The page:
Ohms law's statement

Electrical Engineering Asked by Ashaal Aalam on August 26, 2020

Is this correct:

"Current is directly proportional to voltage if resistance kept constant"

V = I*R

Ohms law is only applied when resistance kept constant or not?

5 Answers


In Germany, we prefer to write Ohms Law as $U/R*I=1$, to make the difference between the potential Difference U and its measurement Voltage more clear, but that's besides the point. I also would prefer to use $i$ for the imaginary element, but electicians hate that and plug $j$ for it... so I will bend to those two.

Ohms law

Back to the matter. Let's start with adding the other references: G is the measurement of conductivity. A Resistance of a cylinder can be calculated from its specific resistance, the length and the diameter of the item. So, we can expand Ohms Law to this series of quotations:

$frac V I=frac 1 G=R=rho frac l A$

Altering the resistance?

Now, let's use a simple setup: We put a piece of wire of a known length (1 meter) but unknown composition and diameter into the array between the two clamps of our lab voltage source set to 12 Volts and measure the current. The resulting factor of the measured I and the given 12 Volts gives us the R of our wire, and the factor $frac rho A$.


simulate this circuit – Schematic created using CircuitLab

Now we alter the length of the wire. Let's say, we shorten it to 0.1 meter, but keep the rest the same. We know, now the Resistance is 1/10th of the previous. Let's also assume, our voltage source stays the same and still puts out 12 Volts. The Factor $frac rho A$ didn't change, $l_2 = frac {l_1} {10}$, so $R_2=frac{R_1}{10}=frac{12text V}{I_2}=frac{12text V}{I_1 times 10}$ Applying some black magic.... and voila: for a changing [length of the] resistance but constant Voltage the current changes by the inverse factor of the change of the length. We can write it as the following, note that $V_1=V_2$, so the factor of 1 is technically irrelevant: $$frac{R_1}{R_2}=frac{I_1}{I_2}frac{V_2}{V_1}$$


We see, Ohms Law works for altering the parameters, but that is DC. For AC the law is to be written slightly differently, as we have permanently alternating voltage and a phase dependence $varphi_z$ of the resistor, which is the result of the phase difference of the Voltage and Current $varphi_z=varphi_u-varphi_i$. We talk about the complex value of Impedance now, which has a complex value $underline Z$, and it's associated real value $Z$. Though we also know very well that this has to still work for the DC case, where $varphi_z=0$. As a result, we get this relation:

$$underline Z=Z times e^{text j varphi_z}=R+text jX$$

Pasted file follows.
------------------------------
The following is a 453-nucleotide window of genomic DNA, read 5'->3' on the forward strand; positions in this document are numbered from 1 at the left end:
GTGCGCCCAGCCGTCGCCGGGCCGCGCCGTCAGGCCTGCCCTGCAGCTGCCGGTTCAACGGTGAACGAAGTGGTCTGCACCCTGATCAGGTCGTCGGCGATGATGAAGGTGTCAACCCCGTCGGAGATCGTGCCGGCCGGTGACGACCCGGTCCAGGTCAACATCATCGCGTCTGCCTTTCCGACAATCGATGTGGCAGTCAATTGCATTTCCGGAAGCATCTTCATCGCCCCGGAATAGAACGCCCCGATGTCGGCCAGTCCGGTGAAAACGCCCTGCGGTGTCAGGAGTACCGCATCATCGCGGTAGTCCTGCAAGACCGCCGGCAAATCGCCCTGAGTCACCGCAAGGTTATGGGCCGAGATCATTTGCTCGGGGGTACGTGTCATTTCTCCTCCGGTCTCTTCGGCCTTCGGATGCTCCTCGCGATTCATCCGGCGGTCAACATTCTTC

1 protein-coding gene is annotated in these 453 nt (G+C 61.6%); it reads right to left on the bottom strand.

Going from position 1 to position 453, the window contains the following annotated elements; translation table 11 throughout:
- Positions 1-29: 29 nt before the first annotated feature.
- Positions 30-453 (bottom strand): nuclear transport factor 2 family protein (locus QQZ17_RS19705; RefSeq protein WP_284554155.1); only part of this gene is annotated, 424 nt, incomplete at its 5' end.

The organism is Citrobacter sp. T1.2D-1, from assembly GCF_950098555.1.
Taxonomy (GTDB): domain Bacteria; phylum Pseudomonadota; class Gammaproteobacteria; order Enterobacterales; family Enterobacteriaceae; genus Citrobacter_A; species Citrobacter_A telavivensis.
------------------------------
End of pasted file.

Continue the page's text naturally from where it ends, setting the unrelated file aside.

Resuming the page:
$text jX$ is orthogonal to the resistance in the complex room and the reactance, R is the same resistance that we just calculated for the DC-case. So $text jX$ is the imaginary part of the complex Impedance. Because of the geography of the complex room, we can think about this as a vector of the length $Z$, which is then rotated around 0 with the angle $varphi_z$. We keep the imaginary part on the sine and voila:

$$underline Z=Z times (cos varphi_z + text j sinvarphi_z)$$ Imaginary room of the impedance

But, does Ohms law still apply to this? YES, but instead of the DC values, we you plug in the AC case of complex voltage $underline u=hat u times text e^{j (omega t+varphi_u)}$ and complex current $i=hat imath times text e^{j (omega t+varphi_i)}$, :

$$underline Z={frac {underline u}{underline i}}={frac {{hat u}times {mathrm e}^{{{mathrm j}(omega t+varphi _{u})}}}{{hat imath }times {mathrm e}^{{{mathrm j}(omega t+varphi _{i})}}}}=Ztimes {mathrm e}^{{{mathrm j}(varphi _{u}-varphi _{i})}}=Ztimes (cos varphi _{z}+{mathrm j}sin varphi _{z})$$

Answered by Trish on August 26, 2020

A broader and freer interpretation of Ohm's law today gives us useful functional blocks in circuitry:

Iout = Vin/R (voltage-to-current converter)

Iout = V/Rin (resistance-to-current converter)

Iout = Vin/Rin (voltage/resistor divider)

Vout = Iin.R (current-to-voltage converter)

Vout = I.Rin (resistance-to-voltage converter)

Vout = Iin.Rin (current x resistance multiplier)

A more sophisticated interpretation can give us a good intuitive idea of ​​various dynamic (virtually modified) resistors:

Iout = Vin+/R+ (increased resistance)

Iout = Vin++/R++ (infinite resistance, current stabilzer)

Iout = Vin+/R+++ (N negative resistance)

Vout = Iin.R- (decreased resistance)

Vout = Iin++.R-- (zeroed resistance, voltage stabilizer)

Vout = Iin+.R--- (S negative resistance)

Here "+" means "increasing", "-" means "decreasing". The number of "+" and "-" represents the rate of change.